On April 30, 1871, a confederacy of Anglo-Americans, Mexican-Americans, and Tohono O'odhams murdered more than 100 western Apaches, mostly unarmed children and women, who had surrendered to the U.S. Army at Camp Grant, just north of Tucson, Arizona. Another thirty or so children were taken captive. Later that winter, a local court charged the assailants with murder, but after a weeklong trial the jury pronounced a verdict of not guilty. Western Apache groups soon left their farms and gathering places near Tucson in fear of subsequent attacks. As pioneer families arrived and settled in the area, Apaches were never able to regain hold of their ancestral lands.
Following the Gadsden Purchase of 1854, American settlers began to enter the San Pedro Valley, the fertile land to the east of modern-day Tucson. However, western Apache groups like the Arivaipa and Pinal bands had control of the valley, as they had since at least the late 1700s. To protect pioneers and subdue Native populations who refused to submit to American authority, the government established military posts to strike directly into Apache communities. On May 8, 1860, the United States erected Fort Aravaypa at the confluence of the San Pedro River and Arivaipa Creek. In 1865 it was renamed Camp Grant in honor of Ulysses S. Grant.
On February 28, 1871, Lieutenant Royal E. Whitman, then in charge of Camp Grant, reported that a small group of elderly Apache women came to the post looking for several stolen children and hoping to make a lasting peace with the government. Whitman encouraged the Apaches to come in, and soon dozens of Arivaipa and Pinal Apaches were encamped at the fort and receiving rations of corn, flour, beans, coffee, and meat. By late March, more than 400 Apaches had arrived, settling peacefully at a traditional site called gashdla'á cho o'aa ("Big Sycamore Stands There"), five miles from Camp Grant, up Arivaipa Creek.
Despite the amiable settlement at Camp Grant, Chiricahua Apaches continued raiding. While Apaches at Camp Grant almost certainly did not commit these depredations, residents in Tucson assumed they did. After the government refused pleas for protection, William Oury conspired with Jesus Maria Elías, two leading Tucsonans, to seek revenge on the Apaches near Camp Grant. The men recruited dozens of local residents and scores of Tohono O'odham warriors. On the afternoon of April 28, 1871, the group met in secrecy and was provided weapons and provisions by the adjutant general of Arizona, Samuel Hughes.
After nearly continuous travel, they arrived at Big Sycamore Stands There in the early morning hours of April 30, they attacked immediately, catching the Apaches off guard. The attack was over in half an hour. The murders were brutal—children were hacked apart, girls were raped. The army at Camp Grant did not hear the screams and gunshots because of the distance from the Apache settlement. When the attackers left, more than 100 Apaches were dead, nearly all women and children, and some thirty children were taken as captives. A half dozen of the children lived for a while with highly regarded Tucsonans, such as Leopoldo Carrillo and Francisco Romero, but were reluctantly returned to Apache relatives in 1872. The rest of the children were sold into slavery in Sonora for $100 each.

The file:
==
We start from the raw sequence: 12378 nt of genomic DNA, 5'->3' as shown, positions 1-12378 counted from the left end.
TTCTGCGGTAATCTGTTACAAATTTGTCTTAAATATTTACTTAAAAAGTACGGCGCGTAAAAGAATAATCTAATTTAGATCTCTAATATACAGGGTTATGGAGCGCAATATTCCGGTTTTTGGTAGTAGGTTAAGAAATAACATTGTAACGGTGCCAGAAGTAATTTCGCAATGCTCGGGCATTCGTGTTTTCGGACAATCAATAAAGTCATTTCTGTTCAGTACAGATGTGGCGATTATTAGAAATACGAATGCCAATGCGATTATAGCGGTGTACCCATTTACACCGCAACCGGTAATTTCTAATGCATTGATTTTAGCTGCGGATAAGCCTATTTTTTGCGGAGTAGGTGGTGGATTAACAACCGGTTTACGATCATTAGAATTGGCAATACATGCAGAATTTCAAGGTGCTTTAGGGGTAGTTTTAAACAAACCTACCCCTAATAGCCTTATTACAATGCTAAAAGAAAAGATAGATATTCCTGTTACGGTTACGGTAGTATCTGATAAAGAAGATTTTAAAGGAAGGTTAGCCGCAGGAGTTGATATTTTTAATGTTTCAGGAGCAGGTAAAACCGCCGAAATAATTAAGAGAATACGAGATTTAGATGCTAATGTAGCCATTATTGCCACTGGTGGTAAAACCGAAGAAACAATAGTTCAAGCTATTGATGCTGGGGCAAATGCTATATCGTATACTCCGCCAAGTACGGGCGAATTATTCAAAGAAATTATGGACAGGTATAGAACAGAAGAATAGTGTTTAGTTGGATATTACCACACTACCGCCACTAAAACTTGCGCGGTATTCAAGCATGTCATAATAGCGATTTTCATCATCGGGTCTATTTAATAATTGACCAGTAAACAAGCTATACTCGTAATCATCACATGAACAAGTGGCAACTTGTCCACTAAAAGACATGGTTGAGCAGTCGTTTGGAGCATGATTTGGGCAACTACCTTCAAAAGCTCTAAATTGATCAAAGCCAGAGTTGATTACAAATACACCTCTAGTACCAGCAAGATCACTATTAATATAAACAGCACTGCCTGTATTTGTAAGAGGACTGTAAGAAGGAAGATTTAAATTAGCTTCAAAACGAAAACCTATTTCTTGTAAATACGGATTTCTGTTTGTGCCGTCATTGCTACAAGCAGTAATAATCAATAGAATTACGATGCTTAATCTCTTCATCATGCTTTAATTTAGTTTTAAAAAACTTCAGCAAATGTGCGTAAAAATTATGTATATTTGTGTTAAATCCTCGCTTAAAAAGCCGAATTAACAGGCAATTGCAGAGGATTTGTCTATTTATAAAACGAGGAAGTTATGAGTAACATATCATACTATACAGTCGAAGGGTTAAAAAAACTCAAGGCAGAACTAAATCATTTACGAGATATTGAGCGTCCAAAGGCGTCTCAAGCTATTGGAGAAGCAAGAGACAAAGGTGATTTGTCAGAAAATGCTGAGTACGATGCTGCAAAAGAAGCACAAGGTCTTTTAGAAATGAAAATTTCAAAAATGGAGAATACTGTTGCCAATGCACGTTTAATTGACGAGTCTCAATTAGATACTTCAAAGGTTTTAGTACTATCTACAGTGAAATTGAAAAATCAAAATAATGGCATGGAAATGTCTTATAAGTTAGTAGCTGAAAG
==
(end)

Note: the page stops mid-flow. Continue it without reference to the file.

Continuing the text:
The group returned to a jubilant Tucson, while the reaction on the East Coast and even among military personnel was horror and disbelief. When local authorities did not press charges, President Ulysses S. Grant threatened to impose marshal law to prosecute those responsible. On October 23, 1871, a grand jury handed down 111 indictments, 108 for murder and three for misdemeanors, with Sidney R. DeLong as the lead defendant. A weeklong trial was held in December. The jury deliberated for nineteen minutes before announcing a verdict of not guilty.
After the massacre, the Apaches at Camp Grant dispersed throughout southern Arizona. They returned to the post in the spring of 1872 for peace talks and agreed to settle on the San Carlos River to the north. Although this pact did not relinquish Apache territory, Anglo-American and Mexican-American pioneers soon spread roots in the San Pedro Valley and made it their home. When Apaches later tried to return and settle in the San Pedro Valley during the 1880s, they were run off their traditional lands.
Arnold, Elliott. 1976. The Camp Grant Massacre. New York: Simon & Schuster.; Colwell-Chanthaphonh, Chip. 2003. "Western Apache Oral Histories and Traditions of the Camp Grant Massacre." American Indian Quarterly 27, nos. 3–4: 639–666.